As the Peoples Democratic Party (PDP) prepares for national convention, gladiators eyeing the position of national chairmen are warming up. They are mainly from the South. This may have raised expectations that the main opposition party may zone its 2023 presidential ticket to the North. GBADE OGUNWALE reports
Atiku Abubakar: Former Vice President Atiku Abubakar has not hidden his desire to contest for the presidential ticket of the Peoples Democratic Party (PDP) for the 2023 presidential election. While it may be too early in the day to weigh Atiku in the balance, developments in the party and projections in the months ahead will be crucial in determining his fate. For now, the terrain appears uncertain with the party embroiled in leadership crisis that is becoming difficult to resolve.
Born November 25, 1946, Atiku will be 77 in 2023. It’s a plus for him that his home state of Adamawa is in the firm control of the PDP. However, the preponderance of opinions among key stakeholders in the party do not favour a candidate in his age bracket. Similarly, not a few have come to tag him a “nomadic politician” for his numerous defections from one political party to the other in the course of his political career.
Also, he is widely considered detached from the PDP anytime the party is in turbulence, but only gets active in party affairs when it’s about time for presidential nominations. Several groups and individuals in the PDP have accused him of abandoning them shortly after he lost the 2019 presidential election. On the other hand, the present administration is widely perceived to have dealt several hard blows to his business interests and finances over alleged political differences. This is believed to have gravely sapped his political war chest and weakened his resource base. More so, many perceive that his political network and support base in different parts of the country may have diminished considerably.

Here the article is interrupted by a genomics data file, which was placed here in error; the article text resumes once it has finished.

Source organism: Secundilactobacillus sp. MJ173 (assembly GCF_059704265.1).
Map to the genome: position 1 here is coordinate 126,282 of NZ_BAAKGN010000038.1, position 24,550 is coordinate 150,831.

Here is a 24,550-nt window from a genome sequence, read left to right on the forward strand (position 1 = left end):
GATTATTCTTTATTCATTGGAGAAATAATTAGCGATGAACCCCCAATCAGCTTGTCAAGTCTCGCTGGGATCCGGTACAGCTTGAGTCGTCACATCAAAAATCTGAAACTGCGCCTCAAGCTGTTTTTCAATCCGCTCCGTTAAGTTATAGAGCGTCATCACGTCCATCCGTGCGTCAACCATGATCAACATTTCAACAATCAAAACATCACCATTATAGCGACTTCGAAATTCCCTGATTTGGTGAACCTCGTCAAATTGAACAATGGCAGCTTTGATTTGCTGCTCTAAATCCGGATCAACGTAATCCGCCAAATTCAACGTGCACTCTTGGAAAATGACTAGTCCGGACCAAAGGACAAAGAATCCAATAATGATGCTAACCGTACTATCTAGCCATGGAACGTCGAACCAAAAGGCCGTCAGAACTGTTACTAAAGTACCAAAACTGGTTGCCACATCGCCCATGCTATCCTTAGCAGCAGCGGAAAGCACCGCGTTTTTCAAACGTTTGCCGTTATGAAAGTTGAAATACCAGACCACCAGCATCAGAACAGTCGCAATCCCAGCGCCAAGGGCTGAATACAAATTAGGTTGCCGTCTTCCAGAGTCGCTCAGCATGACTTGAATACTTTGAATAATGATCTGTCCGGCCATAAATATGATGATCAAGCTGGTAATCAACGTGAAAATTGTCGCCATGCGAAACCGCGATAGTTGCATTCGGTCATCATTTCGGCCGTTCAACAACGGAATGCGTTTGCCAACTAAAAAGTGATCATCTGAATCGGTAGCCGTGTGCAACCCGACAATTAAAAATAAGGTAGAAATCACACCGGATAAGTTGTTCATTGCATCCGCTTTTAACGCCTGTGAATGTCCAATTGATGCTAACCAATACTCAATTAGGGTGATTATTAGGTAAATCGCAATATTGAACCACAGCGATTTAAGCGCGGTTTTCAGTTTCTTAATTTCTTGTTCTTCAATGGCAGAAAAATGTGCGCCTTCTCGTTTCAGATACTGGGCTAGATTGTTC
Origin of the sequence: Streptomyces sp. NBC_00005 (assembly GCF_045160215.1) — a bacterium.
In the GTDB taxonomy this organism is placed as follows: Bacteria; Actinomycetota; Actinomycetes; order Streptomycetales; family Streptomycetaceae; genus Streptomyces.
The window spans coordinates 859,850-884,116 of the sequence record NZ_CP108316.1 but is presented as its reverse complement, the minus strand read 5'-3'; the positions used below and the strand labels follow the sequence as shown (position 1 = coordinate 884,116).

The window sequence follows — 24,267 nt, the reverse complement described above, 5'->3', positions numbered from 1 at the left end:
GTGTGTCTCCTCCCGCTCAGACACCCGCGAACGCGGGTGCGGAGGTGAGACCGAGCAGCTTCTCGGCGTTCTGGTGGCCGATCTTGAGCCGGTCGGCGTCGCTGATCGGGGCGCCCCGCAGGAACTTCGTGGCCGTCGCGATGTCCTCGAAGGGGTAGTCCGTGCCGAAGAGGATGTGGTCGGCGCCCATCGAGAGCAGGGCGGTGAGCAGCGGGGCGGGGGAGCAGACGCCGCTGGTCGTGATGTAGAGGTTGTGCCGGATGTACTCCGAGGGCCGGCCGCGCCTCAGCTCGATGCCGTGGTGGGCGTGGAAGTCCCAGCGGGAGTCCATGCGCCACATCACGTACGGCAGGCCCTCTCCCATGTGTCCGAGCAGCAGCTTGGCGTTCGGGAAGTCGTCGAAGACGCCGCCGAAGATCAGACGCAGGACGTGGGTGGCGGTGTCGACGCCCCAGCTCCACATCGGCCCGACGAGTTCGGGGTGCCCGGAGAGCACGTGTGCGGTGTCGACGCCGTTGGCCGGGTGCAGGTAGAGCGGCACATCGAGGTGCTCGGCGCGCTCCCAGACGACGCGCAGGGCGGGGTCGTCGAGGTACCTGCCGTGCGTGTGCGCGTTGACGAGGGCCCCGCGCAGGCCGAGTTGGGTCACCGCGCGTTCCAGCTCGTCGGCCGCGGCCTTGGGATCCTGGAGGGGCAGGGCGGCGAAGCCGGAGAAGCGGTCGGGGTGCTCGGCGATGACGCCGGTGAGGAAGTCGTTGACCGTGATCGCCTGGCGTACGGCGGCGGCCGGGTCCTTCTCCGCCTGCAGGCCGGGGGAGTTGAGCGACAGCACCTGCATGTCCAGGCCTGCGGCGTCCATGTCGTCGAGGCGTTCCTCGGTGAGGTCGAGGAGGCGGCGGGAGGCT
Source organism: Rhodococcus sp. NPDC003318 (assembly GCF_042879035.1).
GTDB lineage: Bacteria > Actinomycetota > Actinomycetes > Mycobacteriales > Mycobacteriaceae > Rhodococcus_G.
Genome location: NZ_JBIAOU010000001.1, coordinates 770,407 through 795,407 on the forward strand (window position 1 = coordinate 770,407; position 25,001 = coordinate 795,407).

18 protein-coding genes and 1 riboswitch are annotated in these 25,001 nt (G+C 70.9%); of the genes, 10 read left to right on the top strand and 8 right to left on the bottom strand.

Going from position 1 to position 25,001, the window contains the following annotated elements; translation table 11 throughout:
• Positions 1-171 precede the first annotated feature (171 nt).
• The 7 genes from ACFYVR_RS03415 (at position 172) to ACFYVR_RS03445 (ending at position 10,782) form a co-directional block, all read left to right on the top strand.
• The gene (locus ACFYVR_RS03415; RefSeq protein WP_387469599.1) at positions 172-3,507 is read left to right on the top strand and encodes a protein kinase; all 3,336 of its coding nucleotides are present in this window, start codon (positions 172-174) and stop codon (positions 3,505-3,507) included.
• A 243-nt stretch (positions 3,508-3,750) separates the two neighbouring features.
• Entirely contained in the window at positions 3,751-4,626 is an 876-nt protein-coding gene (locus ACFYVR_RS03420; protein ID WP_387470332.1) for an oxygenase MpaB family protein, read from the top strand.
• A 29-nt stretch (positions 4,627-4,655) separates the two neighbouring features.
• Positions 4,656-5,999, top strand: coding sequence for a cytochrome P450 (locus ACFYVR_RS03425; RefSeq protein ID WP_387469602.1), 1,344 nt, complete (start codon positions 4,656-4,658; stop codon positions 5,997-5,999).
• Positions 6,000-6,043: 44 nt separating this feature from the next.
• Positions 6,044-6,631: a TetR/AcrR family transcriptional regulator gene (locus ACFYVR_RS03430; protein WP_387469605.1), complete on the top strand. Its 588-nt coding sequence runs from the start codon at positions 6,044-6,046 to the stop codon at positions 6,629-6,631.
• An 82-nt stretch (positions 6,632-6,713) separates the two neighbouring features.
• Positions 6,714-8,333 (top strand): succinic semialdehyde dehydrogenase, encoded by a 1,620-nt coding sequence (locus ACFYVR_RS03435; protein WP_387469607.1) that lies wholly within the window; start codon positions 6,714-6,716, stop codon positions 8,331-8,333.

The former Vice President has renewed his visibility in the public space in recent time. Given the mood of the nation, some analysts are of the view that his quest for the party’s 2023 presidential may not be as rewarding as it was the case in 2019. Atiku served as vice president to former President Olusegun Obasanjo from 1999 to 2007 on the platform of the PDP. He fell out with Obasanjo during the second tenure of the joint ticket and was forced to defect to the defunct Action Congress (AC) in 2006 while still serving as Vice President. Atiku got the presidential ticket of the AC and contested for president in 2007, but lost to the late Umaru Yar’Adua who ran on the platform of the PDP in a election the late Yar ‘Adua himself described as heavily flawed. Yar ‘Adua died in office in 2010 and was succeeded by his then deputy, Dr Goodluck Jonathan. Atiku returned to the PDP shortly after Yar ‘Adua’s death and struggled in vain for the party’s presidential ticket in 2011. Jonathan picked the PDP ticket and went ahead to win the election.
Having perceived ahead of time that Jonathan was eying the PDP for the 2015 election, Atiku, again, in 2013, joined many other prominent PDP bigwigs to dump the PDP for the then newly formed mega opposition party, the All Progressives Congress (APC). His quest for the APC presidential ticket for the 2015 election was frustrated by powerful forces within the APC who mobilised support for then General Muhammadu Buhari. Buhari had beaten other contestants to the APC ticket and had gone ahead to win the 2015 presidential election.
Having lost hope of getting the APC ticket for the 2019 election, Atiku, again returned to the PDP in 2017. He won the party’s presidential ticket and contested the election with incumbent President Buhari who got the APC ticket for a second term in 2019. Again, Atiku lost the election to Buhari. The former vice president had challenged Buhari’s victory up to the Supreme Court but eventually lost in his bid to have the election result upturned. Thereafter, the Waziri Adamawa went into political hibernation in Dubai where he stayed for about nine months. He returned to Nigeria in September 2020. His pubIic statements and interventions in topical national issues since his return suggest that he may vie for the PDP presidential ticket in 2023.
Atiku had, a few weeks ago, paid a visit to the Rivers State Governor, Mr Nyesom Wike in Port Harcourt. Political event watchers perceive the visit as part of Atiku’s fence mending leg work towards the 2023 elections. He had clashed with Wike in the run up to the 2018 presidential primaries of the PDP when he outsmarted the Rivers Governor in the quest for the party’s 2019 ticket. Wike was widely believed to have mobilised support for his preferred candidate and political ally, Governor Aminu Waziri Tambuwal of Sokoto State.